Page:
Secondly, it is argued that since defendant Macias' statement to the deputy district attorneys, concededly properly admitted in evidence, did not amount to a confession, the court erred in giving an instruction to the effect that ‘Evidence has been received in this case tending to show that on an occasion other than this trial one of the defendants, Pete Macias, himself made a statement tending to prove his guilt of the alleged crime for which he is on trial,’ and giving an instruction defining a voluntary confession in the general language of CALJIC forms No. 29 and 29A. It is claimed that the statement only amounted to an admission as defined in People v. Ferdinand, 194 Cal. 555, 558, 229 P. 341; and People v. Chan Chaun, 41 Cal.App.2d 586, 107 P.2d 455; that, accordingly, the instruction given on confession overemphasized the term ‘confession’, and led the jury to believe that the defendant had confessed to the crime of rape and accordingly such emphasis constituted prejudicial error.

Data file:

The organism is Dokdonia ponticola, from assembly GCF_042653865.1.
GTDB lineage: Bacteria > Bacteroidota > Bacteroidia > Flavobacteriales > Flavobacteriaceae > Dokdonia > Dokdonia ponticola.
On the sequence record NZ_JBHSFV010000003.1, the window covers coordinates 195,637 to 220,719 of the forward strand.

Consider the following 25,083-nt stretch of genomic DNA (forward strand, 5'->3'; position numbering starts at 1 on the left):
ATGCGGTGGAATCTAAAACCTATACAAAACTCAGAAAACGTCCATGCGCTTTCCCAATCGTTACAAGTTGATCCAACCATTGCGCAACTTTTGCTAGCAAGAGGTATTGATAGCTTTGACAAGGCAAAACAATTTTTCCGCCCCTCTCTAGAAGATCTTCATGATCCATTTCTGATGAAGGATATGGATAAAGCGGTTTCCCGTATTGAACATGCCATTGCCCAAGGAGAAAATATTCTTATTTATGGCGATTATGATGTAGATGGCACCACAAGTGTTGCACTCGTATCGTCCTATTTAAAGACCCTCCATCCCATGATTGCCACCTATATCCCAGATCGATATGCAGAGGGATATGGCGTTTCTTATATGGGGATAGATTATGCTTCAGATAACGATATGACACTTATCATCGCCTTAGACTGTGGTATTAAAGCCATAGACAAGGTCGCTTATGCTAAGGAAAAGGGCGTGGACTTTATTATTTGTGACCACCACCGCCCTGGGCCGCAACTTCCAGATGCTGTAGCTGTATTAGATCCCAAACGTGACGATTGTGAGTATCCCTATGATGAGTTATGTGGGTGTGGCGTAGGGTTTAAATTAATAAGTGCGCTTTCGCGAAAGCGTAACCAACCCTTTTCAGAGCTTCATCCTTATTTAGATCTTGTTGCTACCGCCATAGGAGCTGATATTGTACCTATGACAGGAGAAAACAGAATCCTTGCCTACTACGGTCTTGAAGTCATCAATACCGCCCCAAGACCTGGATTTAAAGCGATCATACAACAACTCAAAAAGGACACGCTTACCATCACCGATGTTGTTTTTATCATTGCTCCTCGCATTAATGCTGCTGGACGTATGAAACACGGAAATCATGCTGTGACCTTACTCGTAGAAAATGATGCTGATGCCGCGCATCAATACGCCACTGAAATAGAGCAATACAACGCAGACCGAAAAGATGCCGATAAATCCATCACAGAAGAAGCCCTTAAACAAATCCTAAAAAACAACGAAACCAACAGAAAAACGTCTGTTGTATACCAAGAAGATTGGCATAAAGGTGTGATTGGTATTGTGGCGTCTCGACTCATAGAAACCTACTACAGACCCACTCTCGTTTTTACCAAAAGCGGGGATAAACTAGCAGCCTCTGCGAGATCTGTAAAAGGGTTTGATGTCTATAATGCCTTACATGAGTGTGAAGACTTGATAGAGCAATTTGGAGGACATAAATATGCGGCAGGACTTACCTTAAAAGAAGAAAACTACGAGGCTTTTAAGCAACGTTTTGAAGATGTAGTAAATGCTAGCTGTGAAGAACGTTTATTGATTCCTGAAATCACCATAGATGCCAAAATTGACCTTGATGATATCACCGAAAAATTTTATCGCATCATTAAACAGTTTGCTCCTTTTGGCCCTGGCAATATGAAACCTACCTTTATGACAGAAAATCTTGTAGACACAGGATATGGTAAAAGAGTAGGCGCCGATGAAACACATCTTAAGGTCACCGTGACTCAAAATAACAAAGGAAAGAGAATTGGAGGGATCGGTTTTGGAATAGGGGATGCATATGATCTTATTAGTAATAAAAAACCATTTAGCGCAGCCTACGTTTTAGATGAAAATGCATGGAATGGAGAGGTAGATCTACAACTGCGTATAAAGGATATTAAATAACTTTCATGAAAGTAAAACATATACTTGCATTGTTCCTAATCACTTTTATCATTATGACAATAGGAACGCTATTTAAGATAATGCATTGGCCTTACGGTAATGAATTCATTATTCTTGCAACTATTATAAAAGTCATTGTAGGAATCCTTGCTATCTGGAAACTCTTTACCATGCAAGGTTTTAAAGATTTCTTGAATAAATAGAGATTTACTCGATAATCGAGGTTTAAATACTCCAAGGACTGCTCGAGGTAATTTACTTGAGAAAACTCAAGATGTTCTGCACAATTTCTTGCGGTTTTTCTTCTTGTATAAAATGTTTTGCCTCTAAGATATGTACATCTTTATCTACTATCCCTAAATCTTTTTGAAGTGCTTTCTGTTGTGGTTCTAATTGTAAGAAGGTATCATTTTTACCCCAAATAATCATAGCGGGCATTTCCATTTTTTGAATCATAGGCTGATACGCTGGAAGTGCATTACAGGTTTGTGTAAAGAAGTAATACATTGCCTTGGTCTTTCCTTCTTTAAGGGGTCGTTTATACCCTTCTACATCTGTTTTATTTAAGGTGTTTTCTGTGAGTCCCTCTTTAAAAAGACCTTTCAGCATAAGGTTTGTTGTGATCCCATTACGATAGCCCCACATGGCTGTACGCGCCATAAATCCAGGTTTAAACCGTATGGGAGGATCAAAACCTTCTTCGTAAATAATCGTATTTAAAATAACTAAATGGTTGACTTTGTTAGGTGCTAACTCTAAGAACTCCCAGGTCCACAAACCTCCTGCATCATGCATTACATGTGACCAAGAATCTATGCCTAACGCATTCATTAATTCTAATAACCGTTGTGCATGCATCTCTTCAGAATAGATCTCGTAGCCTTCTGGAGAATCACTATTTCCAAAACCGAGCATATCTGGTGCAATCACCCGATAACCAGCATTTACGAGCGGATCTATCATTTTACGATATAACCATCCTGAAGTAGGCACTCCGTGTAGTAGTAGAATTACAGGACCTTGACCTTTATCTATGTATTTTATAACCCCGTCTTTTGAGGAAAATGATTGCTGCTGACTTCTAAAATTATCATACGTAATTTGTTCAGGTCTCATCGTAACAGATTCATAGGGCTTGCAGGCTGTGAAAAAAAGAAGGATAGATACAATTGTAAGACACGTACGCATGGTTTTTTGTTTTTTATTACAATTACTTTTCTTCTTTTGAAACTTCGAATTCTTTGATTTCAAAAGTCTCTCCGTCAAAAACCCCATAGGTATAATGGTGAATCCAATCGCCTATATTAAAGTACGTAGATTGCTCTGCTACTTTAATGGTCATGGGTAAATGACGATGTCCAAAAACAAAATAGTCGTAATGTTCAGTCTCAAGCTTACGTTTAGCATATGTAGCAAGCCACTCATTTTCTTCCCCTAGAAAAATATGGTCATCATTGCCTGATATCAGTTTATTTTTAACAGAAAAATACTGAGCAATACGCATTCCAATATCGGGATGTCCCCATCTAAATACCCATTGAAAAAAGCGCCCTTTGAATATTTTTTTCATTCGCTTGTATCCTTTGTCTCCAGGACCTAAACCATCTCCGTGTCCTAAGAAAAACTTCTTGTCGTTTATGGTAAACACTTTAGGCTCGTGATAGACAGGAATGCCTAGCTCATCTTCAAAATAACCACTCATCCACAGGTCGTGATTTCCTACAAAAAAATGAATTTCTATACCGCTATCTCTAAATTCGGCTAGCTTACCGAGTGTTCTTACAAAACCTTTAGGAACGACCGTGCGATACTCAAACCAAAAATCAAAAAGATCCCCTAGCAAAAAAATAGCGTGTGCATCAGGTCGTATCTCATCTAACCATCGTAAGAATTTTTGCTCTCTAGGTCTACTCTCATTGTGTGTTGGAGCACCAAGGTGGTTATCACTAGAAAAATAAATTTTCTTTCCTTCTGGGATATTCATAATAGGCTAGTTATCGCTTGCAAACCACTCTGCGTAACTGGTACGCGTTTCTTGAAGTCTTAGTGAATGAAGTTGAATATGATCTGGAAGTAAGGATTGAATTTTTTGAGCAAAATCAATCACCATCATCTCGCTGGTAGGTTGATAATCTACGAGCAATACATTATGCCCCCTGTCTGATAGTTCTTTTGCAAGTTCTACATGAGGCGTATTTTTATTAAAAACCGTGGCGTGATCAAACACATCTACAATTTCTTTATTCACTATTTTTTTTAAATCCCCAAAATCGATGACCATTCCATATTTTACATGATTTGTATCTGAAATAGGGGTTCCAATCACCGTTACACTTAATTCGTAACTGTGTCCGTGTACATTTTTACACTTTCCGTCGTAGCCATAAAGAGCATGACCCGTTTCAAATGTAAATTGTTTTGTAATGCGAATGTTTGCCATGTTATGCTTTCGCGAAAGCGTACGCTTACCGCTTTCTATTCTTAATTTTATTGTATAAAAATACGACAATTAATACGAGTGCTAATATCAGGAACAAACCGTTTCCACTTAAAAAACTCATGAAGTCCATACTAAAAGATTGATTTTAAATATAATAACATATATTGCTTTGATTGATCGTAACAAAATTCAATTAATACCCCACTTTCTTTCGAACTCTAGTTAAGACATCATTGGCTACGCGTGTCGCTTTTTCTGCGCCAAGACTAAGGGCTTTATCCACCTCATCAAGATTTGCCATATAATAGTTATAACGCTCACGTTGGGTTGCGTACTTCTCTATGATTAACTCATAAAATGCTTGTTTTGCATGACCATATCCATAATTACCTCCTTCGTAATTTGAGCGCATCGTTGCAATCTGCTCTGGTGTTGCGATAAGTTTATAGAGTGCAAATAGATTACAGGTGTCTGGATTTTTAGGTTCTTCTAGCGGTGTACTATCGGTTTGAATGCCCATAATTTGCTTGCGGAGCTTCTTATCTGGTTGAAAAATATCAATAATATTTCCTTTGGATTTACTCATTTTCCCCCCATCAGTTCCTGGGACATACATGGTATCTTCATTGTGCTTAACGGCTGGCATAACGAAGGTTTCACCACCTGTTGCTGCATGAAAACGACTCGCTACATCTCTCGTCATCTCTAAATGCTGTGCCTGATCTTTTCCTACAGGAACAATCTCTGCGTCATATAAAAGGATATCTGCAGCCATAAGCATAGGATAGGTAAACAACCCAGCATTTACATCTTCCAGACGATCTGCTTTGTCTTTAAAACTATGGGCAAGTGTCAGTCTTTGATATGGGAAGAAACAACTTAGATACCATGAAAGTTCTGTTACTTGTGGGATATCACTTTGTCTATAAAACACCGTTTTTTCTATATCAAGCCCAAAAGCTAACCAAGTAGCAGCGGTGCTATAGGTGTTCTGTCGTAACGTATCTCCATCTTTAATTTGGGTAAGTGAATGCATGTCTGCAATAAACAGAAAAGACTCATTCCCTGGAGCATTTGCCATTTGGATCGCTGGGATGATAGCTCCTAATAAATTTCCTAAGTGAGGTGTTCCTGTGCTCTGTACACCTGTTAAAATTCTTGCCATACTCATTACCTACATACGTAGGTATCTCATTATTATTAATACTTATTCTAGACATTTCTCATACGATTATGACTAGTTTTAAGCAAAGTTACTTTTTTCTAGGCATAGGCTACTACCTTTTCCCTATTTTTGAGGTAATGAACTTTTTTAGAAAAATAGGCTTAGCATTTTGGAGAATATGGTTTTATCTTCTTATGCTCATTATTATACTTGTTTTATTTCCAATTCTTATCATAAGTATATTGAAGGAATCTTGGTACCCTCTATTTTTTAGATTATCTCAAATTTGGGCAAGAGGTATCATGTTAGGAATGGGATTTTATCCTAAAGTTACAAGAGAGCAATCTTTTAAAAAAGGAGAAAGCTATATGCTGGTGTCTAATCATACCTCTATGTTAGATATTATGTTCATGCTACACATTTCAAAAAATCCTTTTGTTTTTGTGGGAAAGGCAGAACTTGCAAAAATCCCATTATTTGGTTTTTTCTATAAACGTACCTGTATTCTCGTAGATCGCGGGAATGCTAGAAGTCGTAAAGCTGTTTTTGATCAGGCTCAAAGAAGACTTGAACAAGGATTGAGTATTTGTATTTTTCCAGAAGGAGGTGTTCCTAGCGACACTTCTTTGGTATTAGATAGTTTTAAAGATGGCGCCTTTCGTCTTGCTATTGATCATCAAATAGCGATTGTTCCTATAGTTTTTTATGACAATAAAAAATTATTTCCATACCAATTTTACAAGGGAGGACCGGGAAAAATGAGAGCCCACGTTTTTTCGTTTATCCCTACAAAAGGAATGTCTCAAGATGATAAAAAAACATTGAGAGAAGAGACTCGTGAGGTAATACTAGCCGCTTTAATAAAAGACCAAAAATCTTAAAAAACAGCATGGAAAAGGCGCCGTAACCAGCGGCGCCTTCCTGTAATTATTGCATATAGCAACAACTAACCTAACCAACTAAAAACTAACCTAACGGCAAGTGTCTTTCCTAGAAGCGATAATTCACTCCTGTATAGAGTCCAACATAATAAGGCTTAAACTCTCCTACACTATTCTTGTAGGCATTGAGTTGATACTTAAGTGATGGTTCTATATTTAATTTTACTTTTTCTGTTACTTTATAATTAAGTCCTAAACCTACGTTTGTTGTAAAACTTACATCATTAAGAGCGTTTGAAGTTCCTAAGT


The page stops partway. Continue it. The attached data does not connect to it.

It may be difficult to determine from the whole statement given by Macias whether it amounted to a confession or an admission. He did admit the act of sexual intercourse, claimed that the complaining witness offered such relationship for a price but on discovery that defendants had no money she refused and that they accomplished the acts anyway. The instruction, as given, was but a general instruction on the subject of voluntary confessions. The jury was properly told that it was a statement made by one who is a defendant in a criminal trial, at a time when he was not testifying in that trial, by which he acknowledged certain conduct of his own that constituted a crime for which he is on trial, a statement which, if true, discloses his guilt of that crime and excludes the possibility of a reasonable inference to the contrary. In addition, the jury was given an instruction explaining the evidentiary value of false statements and admissions. Defendants offered no instruction clarifying the distinction between a confession and an admission and should not be heard now to complain for the first time on appeal. People v. Ahsbahs, 77 Cal.App.2d 244, 175 P.2d 33. Defendants themselves offered an instruction on the subject of confession which in effect would have told the jury that they should not consider a confession as evidence unless it was found to be voluntarily made. This instruction was refused as ‘given in substance elsewhere’.